Judges will select winners for each game creation platform in the Middle School and High School categories. Each winner will receive a cash prize of $1,000, as well as game design and educational software. Each winner’s sponsoring organization will receive a cash prize of $2,000.

Nearly 4,000 middle and high school youth participated in the 2013 STEM Challenge. Fifty-four percent of participants received support and mentorship from their teachers and one third of the entries received were created by girls. Previous winners have showcased their games at the White House Science Fair.


The Institute of Museum and Library Services is the primary source of federal support for the nation’s 123,000 libraries and 35,000 museums. Our mission is to inspire libraries and museums to advance innovation, lifelong learning, and cultural and civic engagement. Our grant making, policy development, and research help libraries and museums deliver valuable services that make it possible for communities and individuals to thrive. To learn more, visit and follow us on Facebook and Twitter.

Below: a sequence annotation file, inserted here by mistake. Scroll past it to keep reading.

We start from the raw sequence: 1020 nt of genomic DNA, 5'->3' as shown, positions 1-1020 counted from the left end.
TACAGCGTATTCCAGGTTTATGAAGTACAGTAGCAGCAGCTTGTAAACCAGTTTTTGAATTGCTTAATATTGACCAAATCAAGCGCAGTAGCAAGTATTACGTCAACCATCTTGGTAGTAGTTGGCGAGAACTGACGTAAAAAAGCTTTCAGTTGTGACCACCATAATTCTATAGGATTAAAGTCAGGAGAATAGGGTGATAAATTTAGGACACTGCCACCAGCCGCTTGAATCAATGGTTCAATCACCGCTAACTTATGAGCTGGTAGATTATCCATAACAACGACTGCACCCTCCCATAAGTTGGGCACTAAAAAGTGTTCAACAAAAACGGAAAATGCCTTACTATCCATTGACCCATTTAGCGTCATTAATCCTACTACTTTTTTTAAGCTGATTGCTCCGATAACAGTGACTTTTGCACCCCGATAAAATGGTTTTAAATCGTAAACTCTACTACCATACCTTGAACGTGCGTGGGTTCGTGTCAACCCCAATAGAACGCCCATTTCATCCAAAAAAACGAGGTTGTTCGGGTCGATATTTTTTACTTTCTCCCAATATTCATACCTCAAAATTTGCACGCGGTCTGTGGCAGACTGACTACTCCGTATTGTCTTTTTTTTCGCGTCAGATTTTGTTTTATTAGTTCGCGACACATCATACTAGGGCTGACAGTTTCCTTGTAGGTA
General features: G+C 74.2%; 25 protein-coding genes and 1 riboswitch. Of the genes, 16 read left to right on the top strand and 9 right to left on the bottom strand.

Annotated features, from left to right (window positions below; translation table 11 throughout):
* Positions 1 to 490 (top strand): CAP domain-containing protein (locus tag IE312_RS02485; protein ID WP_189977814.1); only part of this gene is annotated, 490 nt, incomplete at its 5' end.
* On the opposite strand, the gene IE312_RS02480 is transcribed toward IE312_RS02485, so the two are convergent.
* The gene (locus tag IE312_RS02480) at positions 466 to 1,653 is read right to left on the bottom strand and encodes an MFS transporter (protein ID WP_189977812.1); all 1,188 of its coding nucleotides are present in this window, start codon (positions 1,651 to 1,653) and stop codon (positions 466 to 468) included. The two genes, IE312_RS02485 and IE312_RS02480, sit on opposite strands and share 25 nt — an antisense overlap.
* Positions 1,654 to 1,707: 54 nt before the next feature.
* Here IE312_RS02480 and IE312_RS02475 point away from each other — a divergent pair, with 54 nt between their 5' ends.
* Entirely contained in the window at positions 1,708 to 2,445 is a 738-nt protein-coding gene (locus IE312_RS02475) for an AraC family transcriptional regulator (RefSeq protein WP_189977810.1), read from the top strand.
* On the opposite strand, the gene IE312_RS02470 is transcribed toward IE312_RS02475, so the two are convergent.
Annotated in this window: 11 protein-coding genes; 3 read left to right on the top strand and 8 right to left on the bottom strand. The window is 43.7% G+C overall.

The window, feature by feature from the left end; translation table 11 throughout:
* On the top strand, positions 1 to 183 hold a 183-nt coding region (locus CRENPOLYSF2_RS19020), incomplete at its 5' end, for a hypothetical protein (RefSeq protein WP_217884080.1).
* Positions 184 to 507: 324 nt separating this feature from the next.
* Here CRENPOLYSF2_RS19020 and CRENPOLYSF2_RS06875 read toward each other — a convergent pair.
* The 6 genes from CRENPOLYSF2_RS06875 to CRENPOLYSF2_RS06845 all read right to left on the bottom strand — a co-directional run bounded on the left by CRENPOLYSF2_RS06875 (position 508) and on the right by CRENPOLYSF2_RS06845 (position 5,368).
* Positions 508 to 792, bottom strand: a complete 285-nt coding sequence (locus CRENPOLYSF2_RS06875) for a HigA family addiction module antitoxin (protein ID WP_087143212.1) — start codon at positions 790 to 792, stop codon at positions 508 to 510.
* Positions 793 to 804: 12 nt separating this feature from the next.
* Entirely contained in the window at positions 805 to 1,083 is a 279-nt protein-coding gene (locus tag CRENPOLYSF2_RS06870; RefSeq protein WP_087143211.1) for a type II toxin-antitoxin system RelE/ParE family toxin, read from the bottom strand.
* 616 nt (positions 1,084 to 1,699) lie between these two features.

The Joan Ganz Cooney Center investigates the potential of digital media to help children learn, and collaborates with educators, media producers, policymakers and investors to put this research into action. An independent nonprofit organization, the Center addresses issues of digital equity and aims to strengthen connections between formal and informal learning environments. Learn more at

E-Line Media is a publisher of game-based learning products and services that engage, educate and empower, helping to prepare youth for lives and careers in the 21st century. E-Line works with leading foundations, academics, non-profits and government agencies to harness the power of games for learning, health and social impact. Find out more at